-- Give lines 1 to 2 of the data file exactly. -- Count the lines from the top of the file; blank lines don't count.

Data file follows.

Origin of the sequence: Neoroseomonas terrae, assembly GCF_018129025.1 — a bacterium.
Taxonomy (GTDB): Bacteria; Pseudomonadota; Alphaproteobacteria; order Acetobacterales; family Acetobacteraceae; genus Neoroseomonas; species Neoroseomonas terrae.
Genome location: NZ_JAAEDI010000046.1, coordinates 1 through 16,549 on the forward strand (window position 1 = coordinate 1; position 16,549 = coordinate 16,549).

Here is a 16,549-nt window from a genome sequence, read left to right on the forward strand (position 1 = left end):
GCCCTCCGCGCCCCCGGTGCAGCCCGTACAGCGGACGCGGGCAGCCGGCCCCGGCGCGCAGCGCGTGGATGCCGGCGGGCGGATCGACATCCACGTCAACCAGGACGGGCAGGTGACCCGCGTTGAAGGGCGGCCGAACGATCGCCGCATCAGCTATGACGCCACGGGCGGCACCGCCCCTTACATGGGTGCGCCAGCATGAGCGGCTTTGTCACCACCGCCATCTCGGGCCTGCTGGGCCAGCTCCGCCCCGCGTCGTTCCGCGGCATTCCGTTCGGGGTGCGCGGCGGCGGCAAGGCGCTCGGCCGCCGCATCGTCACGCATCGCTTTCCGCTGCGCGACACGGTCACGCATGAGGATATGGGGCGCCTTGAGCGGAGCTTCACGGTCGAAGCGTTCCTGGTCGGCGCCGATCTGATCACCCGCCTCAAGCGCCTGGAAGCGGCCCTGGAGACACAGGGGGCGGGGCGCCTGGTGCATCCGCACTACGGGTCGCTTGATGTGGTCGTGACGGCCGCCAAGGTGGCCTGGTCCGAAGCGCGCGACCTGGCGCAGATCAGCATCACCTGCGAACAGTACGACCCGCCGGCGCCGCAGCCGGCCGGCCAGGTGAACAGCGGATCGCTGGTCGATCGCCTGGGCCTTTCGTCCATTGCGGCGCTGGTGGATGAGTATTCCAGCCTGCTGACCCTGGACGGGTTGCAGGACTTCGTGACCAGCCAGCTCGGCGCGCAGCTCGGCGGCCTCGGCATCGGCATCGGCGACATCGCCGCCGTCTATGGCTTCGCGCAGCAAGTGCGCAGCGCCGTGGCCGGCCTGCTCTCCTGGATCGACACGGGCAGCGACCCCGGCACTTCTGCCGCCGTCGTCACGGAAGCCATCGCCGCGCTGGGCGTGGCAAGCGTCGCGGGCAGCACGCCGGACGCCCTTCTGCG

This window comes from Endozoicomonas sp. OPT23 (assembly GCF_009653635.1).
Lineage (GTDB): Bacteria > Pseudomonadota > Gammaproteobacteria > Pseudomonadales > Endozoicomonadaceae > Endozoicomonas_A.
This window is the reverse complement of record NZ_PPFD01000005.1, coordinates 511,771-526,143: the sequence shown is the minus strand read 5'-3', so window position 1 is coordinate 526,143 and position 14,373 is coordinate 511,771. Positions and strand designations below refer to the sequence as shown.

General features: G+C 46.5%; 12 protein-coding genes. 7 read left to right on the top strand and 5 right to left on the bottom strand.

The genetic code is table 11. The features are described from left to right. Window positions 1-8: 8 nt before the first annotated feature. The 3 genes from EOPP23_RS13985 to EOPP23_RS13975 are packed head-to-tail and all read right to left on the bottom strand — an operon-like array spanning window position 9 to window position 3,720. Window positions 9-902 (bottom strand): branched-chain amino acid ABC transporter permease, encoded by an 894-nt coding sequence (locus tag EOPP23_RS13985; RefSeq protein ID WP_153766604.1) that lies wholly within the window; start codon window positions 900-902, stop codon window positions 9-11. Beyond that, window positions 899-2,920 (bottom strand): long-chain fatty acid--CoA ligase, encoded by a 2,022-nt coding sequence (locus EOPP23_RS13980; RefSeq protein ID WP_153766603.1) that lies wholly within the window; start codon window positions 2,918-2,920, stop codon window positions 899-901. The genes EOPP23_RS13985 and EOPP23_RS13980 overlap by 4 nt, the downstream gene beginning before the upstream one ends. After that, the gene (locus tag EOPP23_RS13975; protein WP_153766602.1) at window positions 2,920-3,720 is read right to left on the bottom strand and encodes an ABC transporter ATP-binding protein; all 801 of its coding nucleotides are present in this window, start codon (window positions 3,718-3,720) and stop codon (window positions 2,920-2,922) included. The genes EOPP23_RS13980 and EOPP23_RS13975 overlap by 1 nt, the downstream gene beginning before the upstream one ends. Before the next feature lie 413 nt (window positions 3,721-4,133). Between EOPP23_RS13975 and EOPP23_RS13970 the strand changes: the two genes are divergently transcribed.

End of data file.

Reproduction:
Origin of the sequence: Neoroseomonas terrae, assembly GCF_018129025.1 — a bacterium.
Taxonomy (GTDB): Bacteria; Pseudomonadota; Alphaproteobacteria; order Acetobacterales; family Acetobacteraceae; genus Neoroseomonas; species Neoroseomonas terrae.